What we know of Easter Island is a story of environmental degradation fueled by human activity. The island had a varied ecosystem, including forests, before Polynesian sailors settled there around the year 1200. By the time the Dutch arrived 500 years later, the forests were gone, agriculture was difficult, and the human population of the island called Rapa Nui was in decline. The huge stone moai figures were fascinating, though, and posed a mystery as to their meaning. It took a couple more hundred years before anyone bothered to ask the islanders about their cultural legacy, and by then both the oral traditions and written language were fading away. However, even the soil on Rapa Nui can tell a tale.
A recent study by Van Tilburg and her archaeological team has helped fill in these gaps. By testing the soil of the area where moai rock was quarried, they found evidence that the statues not only symbolized prosperity, but that the very creation of the moai contributed to agricultural abundance.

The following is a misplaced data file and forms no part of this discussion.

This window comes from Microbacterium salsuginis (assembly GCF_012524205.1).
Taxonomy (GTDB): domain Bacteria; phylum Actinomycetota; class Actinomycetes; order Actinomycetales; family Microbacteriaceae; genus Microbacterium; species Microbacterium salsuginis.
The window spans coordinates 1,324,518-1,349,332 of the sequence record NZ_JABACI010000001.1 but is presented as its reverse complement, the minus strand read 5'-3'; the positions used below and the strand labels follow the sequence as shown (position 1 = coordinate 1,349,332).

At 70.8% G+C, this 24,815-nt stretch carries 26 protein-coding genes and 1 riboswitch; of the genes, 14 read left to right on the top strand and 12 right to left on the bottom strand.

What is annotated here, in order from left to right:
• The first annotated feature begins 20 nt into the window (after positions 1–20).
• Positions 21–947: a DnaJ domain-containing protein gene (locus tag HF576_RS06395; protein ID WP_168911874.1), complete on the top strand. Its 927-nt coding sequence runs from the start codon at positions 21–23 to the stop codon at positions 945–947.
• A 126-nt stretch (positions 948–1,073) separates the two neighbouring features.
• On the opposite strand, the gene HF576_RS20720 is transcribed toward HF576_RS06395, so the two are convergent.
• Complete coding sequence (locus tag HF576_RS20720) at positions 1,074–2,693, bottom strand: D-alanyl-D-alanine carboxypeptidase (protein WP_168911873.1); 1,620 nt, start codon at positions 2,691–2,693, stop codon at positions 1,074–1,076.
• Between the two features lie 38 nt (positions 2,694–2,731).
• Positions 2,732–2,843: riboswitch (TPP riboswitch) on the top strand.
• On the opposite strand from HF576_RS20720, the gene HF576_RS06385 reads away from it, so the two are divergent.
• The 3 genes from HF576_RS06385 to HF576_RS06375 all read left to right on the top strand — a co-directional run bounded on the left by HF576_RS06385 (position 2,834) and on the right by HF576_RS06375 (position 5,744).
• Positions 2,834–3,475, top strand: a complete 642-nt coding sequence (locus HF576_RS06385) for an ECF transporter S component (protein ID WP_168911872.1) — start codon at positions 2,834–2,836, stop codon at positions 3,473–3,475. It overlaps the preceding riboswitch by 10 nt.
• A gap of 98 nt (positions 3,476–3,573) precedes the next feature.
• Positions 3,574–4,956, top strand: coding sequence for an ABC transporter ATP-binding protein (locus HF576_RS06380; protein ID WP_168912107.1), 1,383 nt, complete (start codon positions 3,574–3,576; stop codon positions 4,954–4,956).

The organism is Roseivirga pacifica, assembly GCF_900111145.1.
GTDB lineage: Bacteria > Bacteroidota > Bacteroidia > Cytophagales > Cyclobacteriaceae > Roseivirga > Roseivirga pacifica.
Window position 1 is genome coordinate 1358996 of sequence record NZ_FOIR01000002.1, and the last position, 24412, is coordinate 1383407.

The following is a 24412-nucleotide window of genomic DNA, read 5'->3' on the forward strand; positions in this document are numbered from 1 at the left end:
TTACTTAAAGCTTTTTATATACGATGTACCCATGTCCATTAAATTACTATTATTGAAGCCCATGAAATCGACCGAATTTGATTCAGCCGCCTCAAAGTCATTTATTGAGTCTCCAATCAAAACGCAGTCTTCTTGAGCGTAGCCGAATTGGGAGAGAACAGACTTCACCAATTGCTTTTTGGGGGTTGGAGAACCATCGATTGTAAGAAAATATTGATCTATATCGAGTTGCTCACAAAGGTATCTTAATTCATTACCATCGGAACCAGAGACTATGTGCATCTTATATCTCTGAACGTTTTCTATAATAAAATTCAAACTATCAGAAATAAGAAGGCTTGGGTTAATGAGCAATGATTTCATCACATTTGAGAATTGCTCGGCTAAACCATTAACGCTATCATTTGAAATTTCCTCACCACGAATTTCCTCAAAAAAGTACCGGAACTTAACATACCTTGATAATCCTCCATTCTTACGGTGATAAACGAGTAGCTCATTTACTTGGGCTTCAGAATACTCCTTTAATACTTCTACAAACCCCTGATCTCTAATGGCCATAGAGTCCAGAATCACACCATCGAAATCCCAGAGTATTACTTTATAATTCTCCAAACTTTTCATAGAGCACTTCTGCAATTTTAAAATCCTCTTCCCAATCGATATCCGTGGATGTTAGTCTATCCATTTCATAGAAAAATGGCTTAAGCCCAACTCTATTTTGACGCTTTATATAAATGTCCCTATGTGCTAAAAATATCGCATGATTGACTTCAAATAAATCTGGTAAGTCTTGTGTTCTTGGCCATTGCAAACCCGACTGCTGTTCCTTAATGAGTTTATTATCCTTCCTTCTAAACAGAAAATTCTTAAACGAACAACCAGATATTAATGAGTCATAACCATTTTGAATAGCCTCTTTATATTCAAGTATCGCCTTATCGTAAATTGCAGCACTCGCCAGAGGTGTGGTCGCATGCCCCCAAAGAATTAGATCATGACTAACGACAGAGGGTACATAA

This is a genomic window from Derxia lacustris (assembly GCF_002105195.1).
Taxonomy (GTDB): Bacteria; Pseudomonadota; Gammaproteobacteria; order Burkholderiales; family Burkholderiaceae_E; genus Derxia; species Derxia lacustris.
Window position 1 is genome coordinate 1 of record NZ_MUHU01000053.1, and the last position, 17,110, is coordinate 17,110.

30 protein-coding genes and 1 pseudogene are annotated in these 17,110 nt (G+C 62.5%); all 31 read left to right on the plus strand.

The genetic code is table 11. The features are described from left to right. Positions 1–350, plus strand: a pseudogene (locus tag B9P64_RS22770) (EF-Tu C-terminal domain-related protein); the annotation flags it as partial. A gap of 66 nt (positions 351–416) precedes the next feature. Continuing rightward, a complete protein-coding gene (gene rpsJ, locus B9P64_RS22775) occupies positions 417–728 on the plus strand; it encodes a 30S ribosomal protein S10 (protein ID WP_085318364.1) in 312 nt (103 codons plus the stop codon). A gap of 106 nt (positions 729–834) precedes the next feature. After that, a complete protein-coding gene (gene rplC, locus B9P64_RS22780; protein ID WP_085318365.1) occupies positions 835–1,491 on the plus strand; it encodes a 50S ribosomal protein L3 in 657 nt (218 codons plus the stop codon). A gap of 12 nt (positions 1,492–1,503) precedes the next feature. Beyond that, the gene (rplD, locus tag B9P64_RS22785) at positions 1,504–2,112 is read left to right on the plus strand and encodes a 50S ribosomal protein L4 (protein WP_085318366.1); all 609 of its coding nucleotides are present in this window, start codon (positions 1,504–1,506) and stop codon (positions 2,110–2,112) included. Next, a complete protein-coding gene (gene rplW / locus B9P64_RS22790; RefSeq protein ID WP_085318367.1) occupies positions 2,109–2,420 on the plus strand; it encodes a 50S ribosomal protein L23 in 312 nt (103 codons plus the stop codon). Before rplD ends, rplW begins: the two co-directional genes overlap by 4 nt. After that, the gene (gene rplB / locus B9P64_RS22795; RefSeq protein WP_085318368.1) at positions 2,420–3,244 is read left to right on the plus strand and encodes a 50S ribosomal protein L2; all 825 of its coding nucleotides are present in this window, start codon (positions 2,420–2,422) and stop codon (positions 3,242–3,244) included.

Van Tilburg’s team has spent the past five years excavating Rano Raraku, a quarry in the island’s center whose rock accounts for 95 percent of the moai. The team was analyzing statues found in the area when geoarchaeologist Sarah Sherwood, more out of habit than anything else, tested the local soil. “When we got the chemistry results back, I did a double take,” Sherwood told UCLA’s Newsroom.
The team expected the quarry to just be a quarry. Instead, the analysis suggested that sweet potatoes and bananas had grown nearby, in soil rich in calcium and phosphorous. On an island with limited resources, where the rest of the soil had long since been depleted, the presence of such fertile soil was stunning.
Read about Sherwood's find and what it means to Easter Island's history at Atlas Obscura.
(Image credit: Bjørn Christian Tørrissen)